AuthOates: Well there are as many short stories as there are short story writers. I don't think the form will mutate. I think that it has found its ideal expression in a sharp focus on a limited number of characters. Forms develop sometimes when certain segments of the writing population experiment with them. For example, there are ethnic minority writers who experiment with the form who write short stories like prose poems

(like Sandra Cisneros-a Latina writer).

Question: I recently found out that you taught literature and writing. How long did you do this?

AuthOates: I started teaching at Princeton in 1978. With an emphasis on undergraduates.

Question: Who are your favorite writers, and have the works of these other writers influenced your work?

AuthOates: I have so many favorite writers it's very hard to select a few...of classic writers I have always admired Emily Dickinson and Henry David Thoreau.

Question: Faulkner??

AuthOates: Yes. My first children's book that I loved was Lewis Carroll's "Alice in Wonderland" and "Through the Looking Glass."

Question: Have any of your former students gone on to publish their own work?

AuthOates: Quite a few. Pinckney Benedict. He writes about West Virginia very beautifully. There's Jonathan Ames. Whose fiction is set in New York City. He has a new novel just published called "The Extra Man."

Question: Are there authors you closely associate with and you read each otherís work?

AuthOates: Quite a few in Princeton. There's Russell Banks, who is a very close friend. There's Edmund White, there's Daniel Halpern, there's the poet and feminist critic Alicia Ostryker and there's the feminist cultural critic Elaine Showalter. And many others.

AuthOates: Oh one more...Bradford Morrow.

Question: If you had to name ONE of YOUR books that best exemplifies who you are and what your life has been and continues to be about, what would that book be?

AuthOates: "We were the Mulvaneys." (This has Muffin in it too!)

Question: I've noticed a theme of "triumph over adversity" in many of your writings - does that come from personal experience?

AuthOates: Yes it does. I believe very strongly in the ability of individuals to forge their own destiny (Sometimes it's very difficult).

Question: Even the young women of Foxfire were superb at confronting circumstances.

AuthOates: Well that's good that you think that. That novel is based partly on girlhood memories.

Question: How did you feel when you won a 'Stoker' award? This is an award for 'horror' fiction, right?

AuthOates: Yes. I won two Stoker awards. One was for a novel called Zombie, "the best horror novel of that year." And I won a lifetime achievement award in that category.

Question: What is your feeling on the belief that someone has to be in certain literary circles to be recognized in literature today?

AuthOates: I don't think that's true. There are writers like Cormac McCarthy, who are very isolated and remote, but very highly regarded.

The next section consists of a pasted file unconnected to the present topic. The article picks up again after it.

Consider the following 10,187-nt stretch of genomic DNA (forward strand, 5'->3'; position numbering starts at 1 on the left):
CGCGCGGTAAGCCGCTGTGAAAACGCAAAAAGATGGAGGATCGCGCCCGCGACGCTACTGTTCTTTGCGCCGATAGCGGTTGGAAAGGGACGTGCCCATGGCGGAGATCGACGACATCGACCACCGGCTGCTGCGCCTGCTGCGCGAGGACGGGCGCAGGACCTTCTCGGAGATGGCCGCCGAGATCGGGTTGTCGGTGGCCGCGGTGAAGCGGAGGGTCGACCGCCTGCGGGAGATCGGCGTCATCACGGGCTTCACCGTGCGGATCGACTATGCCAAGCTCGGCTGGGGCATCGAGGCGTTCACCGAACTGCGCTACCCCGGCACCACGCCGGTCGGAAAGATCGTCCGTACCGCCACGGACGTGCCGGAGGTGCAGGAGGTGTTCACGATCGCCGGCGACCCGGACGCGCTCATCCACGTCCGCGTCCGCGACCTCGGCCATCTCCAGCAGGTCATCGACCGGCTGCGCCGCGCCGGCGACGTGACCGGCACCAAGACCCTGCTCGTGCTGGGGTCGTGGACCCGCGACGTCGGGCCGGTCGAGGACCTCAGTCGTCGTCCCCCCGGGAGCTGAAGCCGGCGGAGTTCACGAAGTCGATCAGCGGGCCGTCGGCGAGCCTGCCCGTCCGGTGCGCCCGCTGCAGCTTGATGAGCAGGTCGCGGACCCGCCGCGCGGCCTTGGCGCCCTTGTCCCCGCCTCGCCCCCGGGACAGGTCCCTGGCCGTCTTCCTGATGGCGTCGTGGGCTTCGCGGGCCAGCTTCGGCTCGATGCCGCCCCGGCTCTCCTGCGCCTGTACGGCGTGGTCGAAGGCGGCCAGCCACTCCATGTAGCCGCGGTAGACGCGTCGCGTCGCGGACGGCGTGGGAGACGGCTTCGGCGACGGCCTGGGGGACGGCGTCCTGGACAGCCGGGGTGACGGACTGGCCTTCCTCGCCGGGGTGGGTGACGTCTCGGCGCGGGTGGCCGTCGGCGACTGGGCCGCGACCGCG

Question: Are you fan of McCarthy?

AuthOates: I'm not a "fan", but I admire his work. It's very bold and very imaginative.

Question: Where do you get the inspiration to write horror novels?

AuthOates: Well we all have dreams. I think the imagination is very surreal and filled with images of terror that writers and artists have always expressed in order to alleviate fear.

Question: The other side of that would be science fiction?

AuthOates: Yes. I don't read much science fiction so I don' t know much about it. They are both imaginative and deal with certain fears. Gothic horror is about psychological fears and science fiction is predominately intellectual.

Question: Was it that "ability to forge destiny" that drew you to Mike Tyson - and would you care to comment on his recent troubles?

AuthOates: I was originally interested in Mike Tyson because he was such a great boxer. All great athletes forge their own destinies and that's why their stories are so exciting.

Question: I am a interested in knowing more about the plays you have written, and the titles of the books you wrote that have been made into films. Which do you enjoy writing more-novels or plays?

AuthOates: Writing novels and writing plays is very different. Writing plays is collaborative and writing novels is solitary. Whatever I'm doing at the moment I tend to like best. Plays are wonderful because you're working with other people. I've come to know and deeply admire actors.

Question: What's next on the agenda? What do you plan to work on next or are you working on something new now?

AuthOates: I have a new novel coming out in June 1999. I'm just finishing the pages on that.

AuthOates: its called "Brokeheart Blue". It essentially asks the question "I s there life after high school?"

Question: Do you have a set time during the day that you write? Or do you write 'as the spirit moves you?

AuthOates: I work usually in the mornings and often in the evenings. It is true that many writers have a time of the day when they sit down and make themselves write. Writers often write out of inspiration-when they feel really excited.

Question: Oates, what do you think of this media, have you ever been in a chat room like #cnn?

AuthOates: I really enjoyed this experience it was quite unusual for me. Usually at this time I am writing and very solitary and lonely...but tonight I felt like I had a lot of friends.